Key Reproductive Features: iteroparous ; seasonal breeding ; year-round breeding ; gonochoric/gonochoristic/dioecious (sexes separate); sexual ; induced ovulation ; fertilization (Internal ); viviparous ; delayed implantation ; post-partum estrous
Female cricetids often build nests in which they raise their offspring, which range from altricial to precocial. Like all mammals, they provide their young with milk until the young are able to eat solid food. Male parental care, including grooming, carrying, and huddling, exists in some species and has been shown to enhance survival of the young (Gubernick and Teferi 2000). Time to independence is usually short, and juveniles of many species disperse and breed on their own the same year they are born.
Parental Investment: altricial ; precocial ; pre-fertilization (Provisioning, Protecting: Female); pre-hatching/birth (Provisioning: Female, Protecting: Female); pre-weaning/fledging (Provisioning: Female, Protecting: Male, Female); pre-independence (Provisioning: Female, Protecting: Male, Female)
Molecular Biology and Genetics
Statistics of barcoding coverage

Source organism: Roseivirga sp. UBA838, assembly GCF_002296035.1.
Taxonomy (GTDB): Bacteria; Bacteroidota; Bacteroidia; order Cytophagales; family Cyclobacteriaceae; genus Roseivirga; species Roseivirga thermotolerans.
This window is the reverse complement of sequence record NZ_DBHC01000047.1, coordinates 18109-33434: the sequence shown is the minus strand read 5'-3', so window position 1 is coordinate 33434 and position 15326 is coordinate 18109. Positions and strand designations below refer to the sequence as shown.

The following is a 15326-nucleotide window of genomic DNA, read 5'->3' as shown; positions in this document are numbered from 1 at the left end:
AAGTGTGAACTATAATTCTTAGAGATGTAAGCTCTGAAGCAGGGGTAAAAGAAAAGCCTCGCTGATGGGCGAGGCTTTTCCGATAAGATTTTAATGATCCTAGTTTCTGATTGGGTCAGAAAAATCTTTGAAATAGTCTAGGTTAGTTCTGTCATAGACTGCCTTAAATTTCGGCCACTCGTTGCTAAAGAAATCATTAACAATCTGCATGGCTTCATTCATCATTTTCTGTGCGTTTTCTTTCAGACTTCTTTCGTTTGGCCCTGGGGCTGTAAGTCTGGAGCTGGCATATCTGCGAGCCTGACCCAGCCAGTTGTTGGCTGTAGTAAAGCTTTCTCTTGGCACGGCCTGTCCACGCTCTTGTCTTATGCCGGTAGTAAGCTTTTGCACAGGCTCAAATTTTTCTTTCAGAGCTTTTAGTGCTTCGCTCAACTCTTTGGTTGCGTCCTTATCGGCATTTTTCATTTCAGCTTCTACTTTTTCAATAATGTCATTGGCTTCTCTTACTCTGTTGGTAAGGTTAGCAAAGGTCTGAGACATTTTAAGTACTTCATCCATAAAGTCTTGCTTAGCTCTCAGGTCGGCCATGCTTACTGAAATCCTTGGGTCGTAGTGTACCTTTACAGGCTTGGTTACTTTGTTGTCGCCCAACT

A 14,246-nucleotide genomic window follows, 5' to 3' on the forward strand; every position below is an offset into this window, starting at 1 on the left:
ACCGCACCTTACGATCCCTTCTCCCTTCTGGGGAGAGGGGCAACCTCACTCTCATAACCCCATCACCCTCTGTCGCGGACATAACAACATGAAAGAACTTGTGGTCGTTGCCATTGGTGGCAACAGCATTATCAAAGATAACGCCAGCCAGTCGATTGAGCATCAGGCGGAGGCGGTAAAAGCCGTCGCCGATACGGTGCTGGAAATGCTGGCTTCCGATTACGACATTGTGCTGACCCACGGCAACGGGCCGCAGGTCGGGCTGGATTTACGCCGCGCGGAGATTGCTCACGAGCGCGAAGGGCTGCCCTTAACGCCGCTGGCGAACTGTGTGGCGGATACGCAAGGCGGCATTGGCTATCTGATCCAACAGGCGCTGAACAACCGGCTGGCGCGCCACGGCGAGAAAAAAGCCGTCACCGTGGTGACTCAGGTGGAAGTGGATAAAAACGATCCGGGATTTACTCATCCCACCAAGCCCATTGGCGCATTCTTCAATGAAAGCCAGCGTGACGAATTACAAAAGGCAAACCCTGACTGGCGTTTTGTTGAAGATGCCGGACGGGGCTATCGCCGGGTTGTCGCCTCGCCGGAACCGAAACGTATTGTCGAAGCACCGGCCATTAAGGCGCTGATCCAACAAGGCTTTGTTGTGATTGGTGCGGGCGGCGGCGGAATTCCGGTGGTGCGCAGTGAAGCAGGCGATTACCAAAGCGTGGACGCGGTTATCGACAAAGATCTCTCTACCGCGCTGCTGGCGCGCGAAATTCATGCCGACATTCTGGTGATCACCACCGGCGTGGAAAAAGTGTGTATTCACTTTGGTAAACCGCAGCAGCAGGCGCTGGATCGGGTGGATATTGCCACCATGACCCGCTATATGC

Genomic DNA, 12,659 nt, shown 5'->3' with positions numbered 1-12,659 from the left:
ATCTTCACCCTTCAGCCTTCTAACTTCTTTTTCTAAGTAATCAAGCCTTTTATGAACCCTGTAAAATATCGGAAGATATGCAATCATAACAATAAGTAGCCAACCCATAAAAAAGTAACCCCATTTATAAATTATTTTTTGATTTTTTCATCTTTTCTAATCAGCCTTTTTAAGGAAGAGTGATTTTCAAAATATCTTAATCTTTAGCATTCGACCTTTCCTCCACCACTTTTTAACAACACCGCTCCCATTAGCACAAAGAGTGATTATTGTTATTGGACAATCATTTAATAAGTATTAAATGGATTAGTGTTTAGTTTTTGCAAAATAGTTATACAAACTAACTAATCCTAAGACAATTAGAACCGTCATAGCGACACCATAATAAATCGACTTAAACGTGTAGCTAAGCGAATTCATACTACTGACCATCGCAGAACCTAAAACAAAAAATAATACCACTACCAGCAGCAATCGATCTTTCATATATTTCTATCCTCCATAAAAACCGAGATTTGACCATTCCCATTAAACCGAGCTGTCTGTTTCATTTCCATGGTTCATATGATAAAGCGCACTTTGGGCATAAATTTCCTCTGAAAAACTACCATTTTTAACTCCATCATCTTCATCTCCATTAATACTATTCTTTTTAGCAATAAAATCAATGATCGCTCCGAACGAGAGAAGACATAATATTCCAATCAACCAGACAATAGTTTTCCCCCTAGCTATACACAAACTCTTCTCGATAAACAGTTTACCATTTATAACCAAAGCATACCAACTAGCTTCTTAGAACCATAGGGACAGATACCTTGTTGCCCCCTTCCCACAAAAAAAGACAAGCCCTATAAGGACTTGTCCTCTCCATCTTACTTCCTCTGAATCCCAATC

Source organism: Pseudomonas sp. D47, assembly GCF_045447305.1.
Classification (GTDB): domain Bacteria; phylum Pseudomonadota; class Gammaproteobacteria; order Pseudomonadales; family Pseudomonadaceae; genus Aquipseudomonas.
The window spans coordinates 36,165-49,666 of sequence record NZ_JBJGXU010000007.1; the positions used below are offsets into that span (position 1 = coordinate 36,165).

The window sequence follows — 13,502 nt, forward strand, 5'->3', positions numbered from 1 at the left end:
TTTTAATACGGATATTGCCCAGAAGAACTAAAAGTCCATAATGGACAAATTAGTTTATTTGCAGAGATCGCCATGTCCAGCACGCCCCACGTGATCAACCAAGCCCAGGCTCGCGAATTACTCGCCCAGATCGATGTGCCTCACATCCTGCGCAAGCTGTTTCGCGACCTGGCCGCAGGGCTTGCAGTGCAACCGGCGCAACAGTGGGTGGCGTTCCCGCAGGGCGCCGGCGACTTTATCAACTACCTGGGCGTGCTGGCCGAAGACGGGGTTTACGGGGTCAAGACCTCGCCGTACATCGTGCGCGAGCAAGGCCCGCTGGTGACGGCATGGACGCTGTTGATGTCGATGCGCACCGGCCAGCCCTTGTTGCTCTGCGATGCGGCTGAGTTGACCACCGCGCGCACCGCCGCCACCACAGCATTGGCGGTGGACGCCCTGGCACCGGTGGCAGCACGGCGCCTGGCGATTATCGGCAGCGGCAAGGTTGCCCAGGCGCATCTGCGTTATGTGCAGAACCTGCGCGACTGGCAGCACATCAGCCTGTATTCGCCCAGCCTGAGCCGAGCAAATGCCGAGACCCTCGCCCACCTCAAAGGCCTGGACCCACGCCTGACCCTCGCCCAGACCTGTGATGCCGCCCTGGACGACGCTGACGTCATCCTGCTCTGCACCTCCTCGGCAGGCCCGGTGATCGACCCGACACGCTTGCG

Specimens with Sequences:9455
Specimens with Barcodes:8440
Species With Barcodes:389
About 21% of the species in this family are included on the IUCN's Red List of Threatened Species. Of these, 58 are lower risk, 2 are near threatened, 27 are vulnerable, 27 are endangered, 11 are critically endangered, and 10 are lacking sufficient data. Another 6 (Pemberton's deer mice, Peromyscus pembertoni, Antillean giant rice rats, Megalomys desmarestii, Santa Lucia giant rice rats, Megalomys luciae, Darwin's Galapagos mice, Nesoryzomys darwini, indefatigable Galapagos mice, Nesoryzomys indefessus, and Nelson's rice rats, Oryzomys nelsoni) have gone extinct in recent years. Human-induced habitat loss and degradation threaten most of these species. Also, many cricetids have restricted geographic ranges, making them even more vulnerable to extinction. Few actions, other than basic research, are underway to conserve these and other rodent species, as most attention is directed toward saving larger, more charismatic fauna.